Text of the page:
Carotid Artery Ultrasound
A carotid Doppler ultrasound is a diagnostic procedure that uses high frequency sound waves to generate images of the carotid arteries within the neck. The carotid arteries supply oxygen-rich blood to the brain, which is essential for many neurological functions. This test allows your doctor to detect any narrowing of the arteries. It also can help establish how quickly blood flows through the carotid arteries to evaluate a patient's risk of stroke or other cardiovascular complications. The carotid ultrasound shows detailed images of the structure of the carotid arteries.
This procedure is usually performed to diagnose carotid artery disease in patients who are beginning to display symptoms or who are at a high risk for the condition. This includes patients at an advanced age or who have been diagnosed with diabetes or high cholesterol. The carotid Doppler ultrasound is most commonly performed on patients who:
- Recently had a stroke
- Have an abnormal sound in the carotid artery
- May have blood clots in the carotid artery
- Have damage in the walls of the carotid artery
- Recently had carotid artery surgery
During the ultrasound procedure, the patient will lie on his or her back and the doctor will apply a cool gel to the portions of the neck where the arteries are located. A transducer will then be moved over the area to give off sound waves and produce images of the arteries. These images are displayed on a computer screen during the test. Different colors that appear on the images determine the speed of the blood flowing through. A carotid Doppler ultrasound can be performed in your doctor's office and usually takes less than 30 minutes.
There are no risks associated with a carotid Doppler ultrasound and patients can return to their regular activities immediately after. Your doctor will discuss the results of the carotid Doppler ultrasound with you right after the exam.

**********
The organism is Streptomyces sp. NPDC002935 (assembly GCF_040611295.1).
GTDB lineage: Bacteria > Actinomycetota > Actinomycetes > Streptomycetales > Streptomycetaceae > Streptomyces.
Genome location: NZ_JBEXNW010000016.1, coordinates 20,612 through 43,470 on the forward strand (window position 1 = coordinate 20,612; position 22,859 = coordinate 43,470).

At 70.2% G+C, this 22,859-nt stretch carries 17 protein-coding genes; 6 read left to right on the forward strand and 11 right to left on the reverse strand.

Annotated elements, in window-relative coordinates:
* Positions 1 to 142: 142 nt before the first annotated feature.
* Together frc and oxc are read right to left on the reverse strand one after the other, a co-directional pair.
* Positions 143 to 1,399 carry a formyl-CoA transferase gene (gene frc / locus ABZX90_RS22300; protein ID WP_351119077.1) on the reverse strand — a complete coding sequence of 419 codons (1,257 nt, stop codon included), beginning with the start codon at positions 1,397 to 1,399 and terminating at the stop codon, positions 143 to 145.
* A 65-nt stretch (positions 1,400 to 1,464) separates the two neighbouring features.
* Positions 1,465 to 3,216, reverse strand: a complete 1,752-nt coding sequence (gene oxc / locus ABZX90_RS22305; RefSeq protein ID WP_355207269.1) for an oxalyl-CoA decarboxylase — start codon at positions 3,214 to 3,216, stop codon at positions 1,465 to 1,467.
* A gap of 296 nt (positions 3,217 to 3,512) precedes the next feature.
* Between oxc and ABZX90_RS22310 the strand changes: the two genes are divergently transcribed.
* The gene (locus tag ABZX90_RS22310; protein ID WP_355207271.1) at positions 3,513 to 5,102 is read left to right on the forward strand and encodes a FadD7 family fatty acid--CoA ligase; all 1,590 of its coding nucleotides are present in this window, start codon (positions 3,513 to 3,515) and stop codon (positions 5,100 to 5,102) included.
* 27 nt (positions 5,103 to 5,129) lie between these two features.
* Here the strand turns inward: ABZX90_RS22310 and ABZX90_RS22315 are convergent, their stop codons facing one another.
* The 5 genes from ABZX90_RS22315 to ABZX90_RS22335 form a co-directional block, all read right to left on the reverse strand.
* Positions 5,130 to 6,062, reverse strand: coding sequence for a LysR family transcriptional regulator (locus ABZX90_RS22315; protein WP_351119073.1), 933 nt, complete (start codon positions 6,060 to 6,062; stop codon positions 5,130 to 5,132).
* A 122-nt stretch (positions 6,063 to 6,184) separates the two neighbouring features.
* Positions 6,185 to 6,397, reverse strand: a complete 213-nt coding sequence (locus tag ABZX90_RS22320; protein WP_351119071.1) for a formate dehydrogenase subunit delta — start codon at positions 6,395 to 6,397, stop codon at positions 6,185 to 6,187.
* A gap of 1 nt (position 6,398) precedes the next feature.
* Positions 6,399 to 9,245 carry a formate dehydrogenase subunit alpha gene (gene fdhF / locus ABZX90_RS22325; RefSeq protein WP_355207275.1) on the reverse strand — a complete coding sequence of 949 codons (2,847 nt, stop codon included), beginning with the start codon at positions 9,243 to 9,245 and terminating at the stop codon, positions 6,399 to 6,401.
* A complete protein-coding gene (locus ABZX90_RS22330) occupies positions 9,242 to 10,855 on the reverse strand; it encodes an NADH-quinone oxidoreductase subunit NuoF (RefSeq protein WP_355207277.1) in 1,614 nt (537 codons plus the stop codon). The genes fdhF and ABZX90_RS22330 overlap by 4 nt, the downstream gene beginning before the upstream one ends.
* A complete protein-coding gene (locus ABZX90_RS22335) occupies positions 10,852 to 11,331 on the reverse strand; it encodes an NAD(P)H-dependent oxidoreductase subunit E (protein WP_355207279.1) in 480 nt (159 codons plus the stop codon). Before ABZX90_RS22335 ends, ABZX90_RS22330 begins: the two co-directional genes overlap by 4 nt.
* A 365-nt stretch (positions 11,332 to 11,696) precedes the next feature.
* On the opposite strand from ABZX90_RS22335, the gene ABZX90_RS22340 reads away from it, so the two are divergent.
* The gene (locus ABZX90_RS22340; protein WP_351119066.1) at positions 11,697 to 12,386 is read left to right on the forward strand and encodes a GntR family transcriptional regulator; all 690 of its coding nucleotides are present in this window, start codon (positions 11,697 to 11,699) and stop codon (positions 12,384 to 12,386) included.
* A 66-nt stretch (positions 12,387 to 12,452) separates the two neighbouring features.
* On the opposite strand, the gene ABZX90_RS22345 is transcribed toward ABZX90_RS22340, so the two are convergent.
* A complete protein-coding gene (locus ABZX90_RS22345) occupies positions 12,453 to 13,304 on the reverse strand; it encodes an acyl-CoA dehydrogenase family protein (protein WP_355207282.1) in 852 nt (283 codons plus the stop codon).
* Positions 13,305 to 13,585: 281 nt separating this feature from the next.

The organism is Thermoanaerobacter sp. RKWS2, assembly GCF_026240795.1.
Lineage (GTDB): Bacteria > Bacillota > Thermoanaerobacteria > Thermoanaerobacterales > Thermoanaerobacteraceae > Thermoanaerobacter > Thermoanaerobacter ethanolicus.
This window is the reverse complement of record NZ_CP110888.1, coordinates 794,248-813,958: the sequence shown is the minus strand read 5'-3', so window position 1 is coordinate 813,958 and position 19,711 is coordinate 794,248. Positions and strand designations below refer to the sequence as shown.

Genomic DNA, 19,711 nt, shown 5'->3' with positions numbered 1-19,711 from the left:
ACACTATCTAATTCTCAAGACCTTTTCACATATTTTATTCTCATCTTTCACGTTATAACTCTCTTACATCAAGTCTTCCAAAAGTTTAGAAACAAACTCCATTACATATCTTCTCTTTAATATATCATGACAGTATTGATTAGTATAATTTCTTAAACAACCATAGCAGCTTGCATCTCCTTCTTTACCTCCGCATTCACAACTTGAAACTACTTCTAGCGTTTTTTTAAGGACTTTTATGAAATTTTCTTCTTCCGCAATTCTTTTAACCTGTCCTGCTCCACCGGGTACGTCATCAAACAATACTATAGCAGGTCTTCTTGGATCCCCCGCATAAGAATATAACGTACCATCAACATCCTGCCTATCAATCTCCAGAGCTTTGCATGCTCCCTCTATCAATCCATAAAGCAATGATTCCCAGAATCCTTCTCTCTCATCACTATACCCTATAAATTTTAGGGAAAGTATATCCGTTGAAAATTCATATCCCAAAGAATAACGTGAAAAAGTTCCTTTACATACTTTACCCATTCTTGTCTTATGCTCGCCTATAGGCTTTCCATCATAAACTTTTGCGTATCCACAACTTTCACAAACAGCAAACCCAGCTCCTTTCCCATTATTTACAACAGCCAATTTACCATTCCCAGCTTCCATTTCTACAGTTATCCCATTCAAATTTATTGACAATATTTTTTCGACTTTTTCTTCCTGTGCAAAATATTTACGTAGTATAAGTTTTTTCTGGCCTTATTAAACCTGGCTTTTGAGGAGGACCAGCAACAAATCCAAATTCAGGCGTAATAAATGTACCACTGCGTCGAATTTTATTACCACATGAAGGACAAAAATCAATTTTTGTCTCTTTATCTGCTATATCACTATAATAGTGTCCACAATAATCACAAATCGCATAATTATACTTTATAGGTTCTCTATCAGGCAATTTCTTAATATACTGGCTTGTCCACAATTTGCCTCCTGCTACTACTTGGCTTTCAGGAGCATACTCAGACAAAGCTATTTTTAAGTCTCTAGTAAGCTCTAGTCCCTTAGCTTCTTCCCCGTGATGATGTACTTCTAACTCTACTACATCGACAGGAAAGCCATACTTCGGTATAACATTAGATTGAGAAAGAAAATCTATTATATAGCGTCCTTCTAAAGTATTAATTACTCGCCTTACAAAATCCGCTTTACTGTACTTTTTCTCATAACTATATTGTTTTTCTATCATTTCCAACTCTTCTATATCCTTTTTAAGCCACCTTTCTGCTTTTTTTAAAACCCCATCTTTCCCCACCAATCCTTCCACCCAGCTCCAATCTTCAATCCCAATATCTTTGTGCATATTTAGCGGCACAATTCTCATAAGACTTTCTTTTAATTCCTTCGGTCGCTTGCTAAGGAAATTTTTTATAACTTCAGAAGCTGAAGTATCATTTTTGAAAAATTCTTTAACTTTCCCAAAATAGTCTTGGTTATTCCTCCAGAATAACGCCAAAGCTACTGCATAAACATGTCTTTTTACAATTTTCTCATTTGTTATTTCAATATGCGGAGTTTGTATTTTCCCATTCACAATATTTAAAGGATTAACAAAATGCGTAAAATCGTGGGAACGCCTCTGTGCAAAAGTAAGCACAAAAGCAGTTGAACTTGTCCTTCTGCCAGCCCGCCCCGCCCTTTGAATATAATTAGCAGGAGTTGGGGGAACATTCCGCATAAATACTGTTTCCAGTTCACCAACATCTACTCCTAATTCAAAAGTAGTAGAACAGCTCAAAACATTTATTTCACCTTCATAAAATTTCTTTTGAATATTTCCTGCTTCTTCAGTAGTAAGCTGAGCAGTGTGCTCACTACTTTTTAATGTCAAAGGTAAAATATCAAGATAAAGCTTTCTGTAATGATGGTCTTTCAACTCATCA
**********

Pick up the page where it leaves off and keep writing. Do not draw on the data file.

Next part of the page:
Nerve Conduction Testing
Nerve conduction testing is utilized to determine if the patient is suffering from nerve damage or inherent deficiency. This allows the doctor to either rule out or confirm a diagnosis of nervous system issues, instead of musculoskeletal problems that could cause similar symptoms. This form of testing can also help to establish the source of nerve damage, such as substance abuse, nerve compression or another peripheral neuropathy, as the specific cause can be vital to effective treatment.
Nerve conduction studies are often performed in conjunction with electromyography, which helps to diagnose muscle disease and neuromuscular conditions such as myasthenia gravis and Lou Gehrig’s disease (amyotrophic lateral sclerosis).
The nerves are essentially electrical systems and are thus best observed using an oscilloscope. This device displays signal voltages and charts them along a graph according to time. Electrodes are attached to the skin to deliver mild electrical impulses and then record the body’s response.
This allows the oscilloscope to show exactly how long it takes a nerve to respond to direct stimulation, as well as the magnitude of such response. This vital information is contained within the frequency and amplitude of the resulting graph. In addition, the overall shape of the impulse graph can be also be used for diagnostic purposes.
The electric activity produced by the neural network is inherently variable in all humans due to complicating factors such as height, weight, sex, age and body temperature. However, the diagnostic value of the nerve conduction study is still effective in determining activation velocities that are outside of the normal range. These abnormal values can help ensure a correct diagnosis.
The test itself is non-invasive and evokes no side effects whatsoever. However, there may be a varying degree of discomfort due to the multiple low-intensity electric pulses sent through the electrodes. Additionally, the paste or gel used to affix the electrodes securely onto the skin may irritate certain people with extremely sensitive skin.
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